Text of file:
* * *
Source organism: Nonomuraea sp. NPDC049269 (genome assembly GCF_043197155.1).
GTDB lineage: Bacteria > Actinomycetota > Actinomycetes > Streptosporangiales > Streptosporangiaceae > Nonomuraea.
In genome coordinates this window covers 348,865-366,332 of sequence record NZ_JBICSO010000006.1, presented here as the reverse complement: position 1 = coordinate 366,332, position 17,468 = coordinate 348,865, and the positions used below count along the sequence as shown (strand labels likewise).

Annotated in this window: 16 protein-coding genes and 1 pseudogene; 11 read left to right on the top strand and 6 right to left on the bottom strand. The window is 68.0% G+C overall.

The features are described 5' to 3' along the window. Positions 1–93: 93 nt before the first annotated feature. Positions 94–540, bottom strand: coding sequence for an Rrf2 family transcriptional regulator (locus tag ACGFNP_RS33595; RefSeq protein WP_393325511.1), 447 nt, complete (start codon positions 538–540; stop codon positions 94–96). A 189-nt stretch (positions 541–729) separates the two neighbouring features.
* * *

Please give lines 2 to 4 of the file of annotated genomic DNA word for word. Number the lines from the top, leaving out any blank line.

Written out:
GTDB lineage: Bacteria > Actinomycetota > Actinomycetes > Streptosporangiales > Streptosporangiaceae > Nonomuraea.
In genome coordinates this window covers 348,865-366,332 of sequence record NZ_JBICSO010000006.1, presented here as the reverse complement: position 1 = coordinate 366,332, position 17,468 = coordinate 348,865, and the positions used below count along the sequence as shown (strand labels likewise).

Annotated in this window: 16 protein-coding genes and 1 pseudogene; 11 read left to right on the top strand and 6 right to left on the bottom strand. The window is 68.0% G+C overall.